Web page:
Jon Hill was just one miss away. One brush of the bar, one awkward takeoff, one slight misstep and his state championship hopes were over. He couldn’t even remember the last time he had missed at 6 feet, 4 inches in the high jump, yet two times in a row he had failed to clear it.
But, as they say, the “third time’s the charm.” And it was. Four years ago, then a junior at Walkersville High School, Hill cleared 6-4 on his final try and didn’t miss a single height the rest of the meet, all the way to 7 feet, 1/4 inch.
Hill now is a rising senior at the University of Maryland, but his coach recalls that moment.
“I think the entire meet just stopped,” Walkersville coach Lee Palmer said. “The entire place just erupted. I just remember everyone being in awe of him.”
He set a Maryland outdoor state record for all classifications that day four years ago and is still just one of two athletes in state history to clear 7 feet. He cleared that height three more times before his 17th birthday.
“I just knew 7 feet was there,” Hill remembers. “I knew as soon as I took off. I knew I hit it and I started going crazy.”
Less than four months prior, Hill had done something that three-time Olympic coach Jack Griffin says nobody on the East Coast had ever accomplished.
Competing in tennis shoes on the Hagerstown Community College basketball court for the 2A West Region championship, Hill cleared 7-1, which Palmer says Griffin told him had never been done by an athlete on the East Coast on such a surface.
His monstrous performance in that 2007-08 season earned him the Gatorade Boys Track and Field Athlete of the Year for Maryland.
“He was a great all-around kid to have on our program,” Palmer said. “He could do anything.”
Even as a freshman in his first year on the Walkersville track, Hill wowed his coaches. Palmer had never heard of Hill before his first season. He saw him in his gym classes and watched him in practice as he cleared 5-6 on his first day, but then “he just exploded,” Palmer said.
“He just kept going up and up and up.”
It took Hill less than a year to reach the 6-foot milestone. Jumps coach Pat Casadonte told him that if he put in a little more time he could land a scholarship.
Her prediction proved right on point.
Hill gave up basketball and joined the indoor track team. Within a year of his conversation with Casadonte he added 13 inches to his jump.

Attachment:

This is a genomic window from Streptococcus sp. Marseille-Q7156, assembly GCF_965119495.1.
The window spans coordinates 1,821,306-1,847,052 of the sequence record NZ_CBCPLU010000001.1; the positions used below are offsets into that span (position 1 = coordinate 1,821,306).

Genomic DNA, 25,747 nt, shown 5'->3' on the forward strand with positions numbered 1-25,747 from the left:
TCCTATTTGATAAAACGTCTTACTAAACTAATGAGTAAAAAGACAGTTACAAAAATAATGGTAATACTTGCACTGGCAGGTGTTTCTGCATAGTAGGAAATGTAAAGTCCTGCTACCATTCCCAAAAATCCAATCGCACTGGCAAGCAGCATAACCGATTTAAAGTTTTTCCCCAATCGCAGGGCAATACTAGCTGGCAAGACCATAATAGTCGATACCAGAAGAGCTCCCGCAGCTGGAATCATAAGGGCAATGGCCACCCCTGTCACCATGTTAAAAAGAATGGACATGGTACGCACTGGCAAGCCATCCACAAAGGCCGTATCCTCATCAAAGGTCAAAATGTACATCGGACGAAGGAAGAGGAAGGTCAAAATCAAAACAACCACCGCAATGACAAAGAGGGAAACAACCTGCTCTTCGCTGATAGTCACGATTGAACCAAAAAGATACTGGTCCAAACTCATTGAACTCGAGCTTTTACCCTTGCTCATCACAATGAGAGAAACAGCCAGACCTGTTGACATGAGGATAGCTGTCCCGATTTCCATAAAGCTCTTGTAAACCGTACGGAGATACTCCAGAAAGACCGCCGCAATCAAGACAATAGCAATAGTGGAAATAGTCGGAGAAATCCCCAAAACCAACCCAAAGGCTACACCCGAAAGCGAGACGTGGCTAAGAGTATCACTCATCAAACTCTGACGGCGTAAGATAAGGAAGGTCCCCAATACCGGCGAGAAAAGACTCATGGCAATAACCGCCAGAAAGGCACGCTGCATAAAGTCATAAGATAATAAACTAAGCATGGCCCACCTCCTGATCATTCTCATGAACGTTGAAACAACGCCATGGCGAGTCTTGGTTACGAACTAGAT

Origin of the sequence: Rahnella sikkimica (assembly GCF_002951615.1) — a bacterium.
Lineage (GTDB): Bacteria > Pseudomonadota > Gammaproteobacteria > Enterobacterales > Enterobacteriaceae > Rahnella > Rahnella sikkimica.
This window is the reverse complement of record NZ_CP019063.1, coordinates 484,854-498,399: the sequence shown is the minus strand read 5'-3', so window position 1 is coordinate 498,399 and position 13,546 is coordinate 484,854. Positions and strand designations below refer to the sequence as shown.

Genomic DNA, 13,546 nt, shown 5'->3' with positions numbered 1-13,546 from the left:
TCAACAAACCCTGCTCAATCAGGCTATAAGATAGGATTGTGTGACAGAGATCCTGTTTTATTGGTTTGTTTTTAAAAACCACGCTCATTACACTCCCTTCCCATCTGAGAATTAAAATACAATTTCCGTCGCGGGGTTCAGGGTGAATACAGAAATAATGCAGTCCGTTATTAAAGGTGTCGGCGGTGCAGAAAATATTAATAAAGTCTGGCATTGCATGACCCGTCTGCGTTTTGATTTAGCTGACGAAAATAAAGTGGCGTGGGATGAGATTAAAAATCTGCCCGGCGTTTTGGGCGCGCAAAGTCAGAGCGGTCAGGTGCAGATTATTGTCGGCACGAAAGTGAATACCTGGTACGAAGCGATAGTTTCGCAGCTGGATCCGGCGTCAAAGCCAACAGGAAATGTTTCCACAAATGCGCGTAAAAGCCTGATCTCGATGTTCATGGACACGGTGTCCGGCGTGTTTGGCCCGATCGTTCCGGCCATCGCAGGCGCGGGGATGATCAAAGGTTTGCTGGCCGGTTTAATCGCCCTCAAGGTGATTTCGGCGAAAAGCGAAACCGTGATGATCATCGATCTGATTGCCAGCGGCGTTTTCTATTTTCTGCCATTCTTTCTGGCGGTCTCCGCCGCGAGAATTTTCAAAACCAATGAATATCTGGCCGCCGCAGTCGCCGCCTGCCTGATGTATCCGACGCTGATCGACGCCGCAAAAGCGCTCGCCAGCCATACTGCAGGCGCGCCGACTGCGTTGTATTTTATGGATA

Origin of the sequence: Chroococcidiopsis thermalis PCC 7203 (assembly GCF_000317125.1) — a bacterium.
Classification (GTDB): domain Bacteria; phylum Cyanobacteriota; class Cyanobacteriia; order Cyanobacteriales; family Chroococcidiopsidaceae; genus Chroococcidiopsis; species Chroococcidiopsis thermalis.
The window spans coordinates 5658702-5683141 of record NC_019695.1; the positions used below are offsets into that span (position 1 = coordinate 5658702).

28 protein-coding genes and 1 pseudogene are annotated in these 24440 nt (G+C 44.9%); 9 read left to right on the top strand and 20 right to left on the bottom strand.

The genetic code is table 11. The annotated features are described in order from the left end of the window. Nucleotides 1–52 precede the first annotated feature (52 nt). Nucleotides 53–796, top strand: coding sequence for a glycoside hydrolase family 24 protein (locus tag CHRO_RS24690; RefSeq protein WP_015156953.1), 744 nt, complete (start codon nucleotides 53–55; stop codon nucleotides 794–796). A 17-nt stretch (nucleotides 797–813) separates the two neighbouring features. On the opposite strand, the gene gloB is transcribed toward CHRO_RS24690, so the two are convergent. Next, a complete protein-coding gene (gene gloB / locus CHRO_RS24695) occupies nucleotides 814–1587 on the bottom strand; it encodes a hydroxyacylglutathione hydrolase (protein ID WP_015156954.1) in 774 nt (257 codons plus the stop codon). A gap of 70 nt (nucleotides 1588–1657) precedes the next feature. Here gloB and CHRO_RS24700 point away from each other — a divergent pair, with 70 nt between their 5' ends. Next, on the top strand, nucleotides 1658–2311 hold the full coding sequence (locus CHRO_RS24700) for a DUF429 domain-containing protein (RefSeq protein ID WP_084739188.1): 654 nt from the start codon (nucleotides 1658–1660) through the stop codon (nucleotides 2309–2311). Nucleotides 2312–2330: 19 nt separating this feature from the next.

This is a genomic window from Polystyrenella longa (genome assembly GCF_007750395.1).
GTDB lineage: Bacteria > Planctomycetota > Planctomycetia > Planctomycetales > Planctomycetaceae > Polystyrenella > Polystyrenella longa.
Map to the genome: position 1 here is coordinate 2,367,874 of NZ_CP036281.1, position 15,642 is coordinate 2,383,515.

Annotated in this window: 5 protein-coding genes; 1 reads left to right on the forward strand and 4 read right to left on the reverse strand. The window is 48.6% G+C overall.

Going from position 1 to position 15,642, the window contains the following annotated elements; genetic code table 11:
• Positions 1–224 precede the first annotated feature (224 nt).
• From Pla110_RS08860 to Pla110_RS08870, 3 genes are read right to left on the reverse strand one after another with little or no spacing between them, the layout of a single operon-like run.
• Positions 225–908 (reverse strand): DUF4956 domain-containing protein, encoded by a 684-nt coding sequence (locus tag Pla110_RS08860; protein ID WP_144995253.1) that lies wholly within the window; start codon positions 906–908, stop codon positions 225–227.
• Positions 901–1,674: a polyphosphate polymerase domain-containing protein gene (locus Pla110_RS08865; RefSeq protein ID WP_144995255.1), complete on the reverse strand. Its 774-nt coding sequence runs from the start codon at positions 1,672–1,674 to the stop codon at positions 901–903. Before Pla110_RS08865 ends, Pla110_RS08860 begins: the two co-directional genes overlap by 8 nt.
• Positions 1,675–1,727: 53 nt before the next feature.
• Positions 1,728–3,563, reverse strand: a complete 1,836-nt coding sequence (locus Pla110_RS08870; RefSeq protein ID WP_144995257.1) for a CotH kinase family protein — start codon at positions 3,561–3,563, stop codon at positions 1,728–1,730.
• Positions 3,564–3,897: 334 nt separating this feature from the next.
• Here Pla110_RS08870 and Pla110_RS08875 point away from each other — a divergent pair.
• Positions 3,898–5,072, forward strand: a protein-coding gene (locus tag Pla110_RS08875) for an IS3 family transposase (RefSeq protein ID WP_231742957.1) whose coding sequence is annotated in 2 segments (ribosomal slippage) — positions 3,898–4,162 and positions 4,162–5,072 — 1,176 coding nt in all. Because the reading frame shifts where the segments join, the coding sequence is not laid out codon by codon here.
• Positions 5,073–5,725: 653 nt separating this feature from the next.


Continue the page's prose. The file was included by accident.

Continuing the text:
“Right away you could tell he was special,” Palmer said. “He had a lot of idiosyncrasies that tipped you off he was something special. He was dynamite in the classroom, he was a great leader. He put himself in situations where people looked up to him.”
As a senior he was heavily recruited, drawing visits from coaches at the University of Texas, Penn State, Auburn and Maryland.
Hill chose Texas and left behind state and school record books that he had rewritten. He still owns the Lions’ record in the high jump, long jump and triple jump, and also ran with the record-holding 800-meter relay team.
“Anything below the 400 he was a beast,” Palmer said. “He could destroy, honestly.”
After Hill’s freshman year at Texas he transferred to Maryland. On May 26, Hill earned a trip to Drake University in Des Moines, Iowa, for the NCAA Track and Field Championships after clearing 7-2 1/4 in the East Preliminary meet at North Florida.
At Drake he hit a career best 7-2 1/2 to earn a 10th-place finish and a spot in the B standard Olympic Trials at the end of June. With Maryland’s men’s track program slated to be cut to a 14-man outdoor team, or perhaps eliminated entirely due to budget cuts, this could be the last chance for Hill to compete.
“I’m obviously disappointed but at the same time I’ve had two knee surgeries,” he said. “I’m starting to think long term. I’ve enjoyed every second of competing, I can’t really control it. Having a school pay for you to play sports, it’s unbelievable.”